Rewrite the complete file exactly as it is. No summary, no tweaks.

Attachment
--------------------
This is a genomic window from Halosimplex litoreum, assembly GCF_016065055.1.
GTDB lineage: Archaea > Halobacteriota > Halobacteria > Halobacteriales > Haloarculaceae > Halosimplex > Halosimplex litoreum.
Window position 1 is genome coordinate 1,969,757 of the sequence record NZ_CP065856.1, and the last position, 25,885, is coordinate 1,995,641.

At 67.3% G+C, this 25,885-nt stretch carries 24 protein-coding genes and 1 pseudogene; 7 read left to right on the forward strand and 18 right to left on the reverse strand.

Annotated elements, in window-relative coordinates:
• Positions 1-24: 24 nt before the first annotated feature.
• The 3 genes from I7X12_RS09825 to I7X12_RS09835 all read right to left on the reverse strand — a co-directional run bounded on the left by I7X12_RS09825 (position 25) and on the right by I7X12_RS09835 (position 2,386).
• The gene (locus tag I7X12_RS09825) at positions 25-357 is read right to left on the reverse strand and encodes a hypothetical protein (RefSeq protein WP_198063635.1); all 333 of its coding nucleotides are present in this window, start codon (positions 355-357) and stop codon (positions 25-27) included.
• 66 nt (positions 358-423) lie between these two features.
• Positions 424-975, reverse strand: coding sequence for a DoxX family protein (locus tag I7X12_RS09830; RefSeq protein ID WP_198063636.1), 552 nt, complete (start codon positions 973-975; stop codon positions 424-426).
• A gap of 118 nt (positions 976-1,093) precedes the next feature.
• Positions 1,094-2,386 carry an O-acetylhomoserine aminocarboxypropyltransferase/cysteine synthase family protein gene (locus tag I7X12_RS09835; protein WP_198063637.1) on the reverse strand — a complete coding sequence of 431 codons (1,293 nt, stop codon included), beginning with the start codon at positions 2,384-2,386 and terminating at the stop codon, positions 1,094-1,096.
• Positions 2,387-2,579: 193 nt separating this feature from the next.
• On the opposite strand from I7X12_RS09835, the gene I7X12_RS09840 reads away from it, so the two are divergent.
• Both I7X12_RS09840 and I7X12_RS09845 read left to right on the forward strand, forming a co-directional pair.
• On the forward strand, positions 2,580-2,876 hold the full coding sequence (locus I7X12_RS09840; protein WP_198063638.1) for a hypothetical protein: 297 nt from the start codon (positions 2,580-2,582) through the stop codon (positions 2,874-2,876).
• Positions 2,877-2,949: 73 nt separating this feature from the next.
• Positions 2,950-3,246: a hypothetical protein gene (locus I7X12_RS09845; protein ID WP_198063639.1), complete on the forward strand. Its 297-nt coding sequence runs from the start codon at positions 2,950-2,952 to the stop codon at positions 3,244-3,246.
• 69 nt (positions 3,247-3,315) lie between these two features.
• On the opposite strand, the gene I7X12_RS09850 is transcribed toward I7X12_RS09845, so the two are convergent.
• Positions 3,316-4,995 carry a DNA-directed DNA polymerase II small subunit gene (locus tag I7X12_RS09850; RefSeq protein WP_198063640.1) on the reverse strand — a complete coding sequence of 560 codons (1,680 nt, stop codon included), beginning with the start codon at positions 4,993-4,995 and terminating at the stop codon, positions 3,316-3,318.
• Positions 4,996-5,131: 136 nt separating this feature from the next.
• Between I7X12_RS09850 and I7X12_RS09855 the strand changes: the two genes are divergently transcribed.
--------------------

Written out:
This is a genomic window from Halosimplex litoreum, assembly GCF_016065055.1.
GTDB lineage: Archaea > Halobacteriota > Halobacteria > Halobacteriales > Haloarculaceae > Halosimplex > Halosimplex litoreum.
Window position 1 is genome coordinate 1,969,757 of the sequence record NZ_CP065856.1, and the last position, 25,885, is coordinate 1,995,641.

At 67.3% G+C, this 25,885-nt stretch carries 24 protein-coding genes and 1 pseudogene; 7 read left to right on the forward strand and 18 right to left on the reverse strand.

Annotated elements, in window-relative coordinates:
• Positions 1-24: 24 nt before the first annotated feature.
• The 3 genes from I7X12_RS09825 to I7X12_RS09835 all read right to left on the reverse strand — a co-directional run bounded on the left by I7X12_RS09825 (position 25) and on the right by I7X12_RS09835 (position 2,386).
• The gene (locus tag I7X12_RS09825) at positions 25-357 is read right to left on the reverse strand and encodes a hypothetical protein (RefSeq protein WP_198063635.1); all 333 of its coding nucleotides are present in this window, start codon (positions 355-357) and stop codon (positions 25-27) included.
• 66 nt (positions 358-423) lie between these two features.
• Positions 424-975, reverse strand: coding sequence for a DoxX family protein (locus tag I7X12_RS09830; RefSeq protein ID WP_198063636.1), 552 nt, complete (start codon positions 973-975; stop codon positions 424-426).
• A gap of 118 nt (positions 976-1,093) precedes the next feature.
• Positions 1,094-2,386 carry an O-acetylhomoserine aminocarboxypropyltransferase/cysteine synthase family protein gene (locus tag I7X12_RS09835; protein WP_198063637.1) on the reverse strand — a complete coding sequence of 431 codons (1,293 nt, stop codon included), beginning with the start codon at positions 2,384-2,386 and terminating at the stop codon, positions 1,094-1,096.
• Positions 2,387-2,579: 193 nt separating this feature from the next.
• On the opposite strand from I7X12_RS09835, the gene I7X12_RS09840 reads away from it, so the two are divergent.
• Both I7X12_RS09840 and I7X12_RS09845 read left to right on the forward strand, forming a co-directional pair.
• On the forward strand, positions 2,580-2,876 hold the full coding sequence (locus I7X12_RS09840; protein WP_198063638.1) for a hypothetical protein: 297 nt from the start codon (positions 2,580-2,582) through the stop codon (positions 2,874-2,876).
• Positions 2,877-2,949: 73 nt separating this feature from the next.
• Positions 2,950-3,246: a hypothetical protein gene (locus I7X12_RS09845; protein ID WP_198063639.1), complete on the forward strand. Its 297-nt coding sequence runs from the start codon at positions 2,950-2,952 to the stop codon at positions 3,244-3,246.
• 69 nt (positions 3,247-3,315) lie between these two features.
• On the opposite strand, the gene I7X12_RS09850 is transcribed toward I7X12_RS09845, so the two are convergent.
• Positions 3,316-4,995 carry a DNA-directed DNA polymerase II small subunit gene (locus tag I7X12_RS09850; RefSeq protein WP_198063640.1) on the reverse strand — a complete coding sequence of 560 codons (1,680 nt, stop codon included), beginning with the start codon at positions 4,993-4,995 and terminating at the stop codon, positions 3,316-3,318.
• Positions 4,996-5,131: 136 nt separating this feature from the next.
• Between I7X12_RS09850 and I7X12_RS09855 the strand changes: the two genes are divergently transcribed.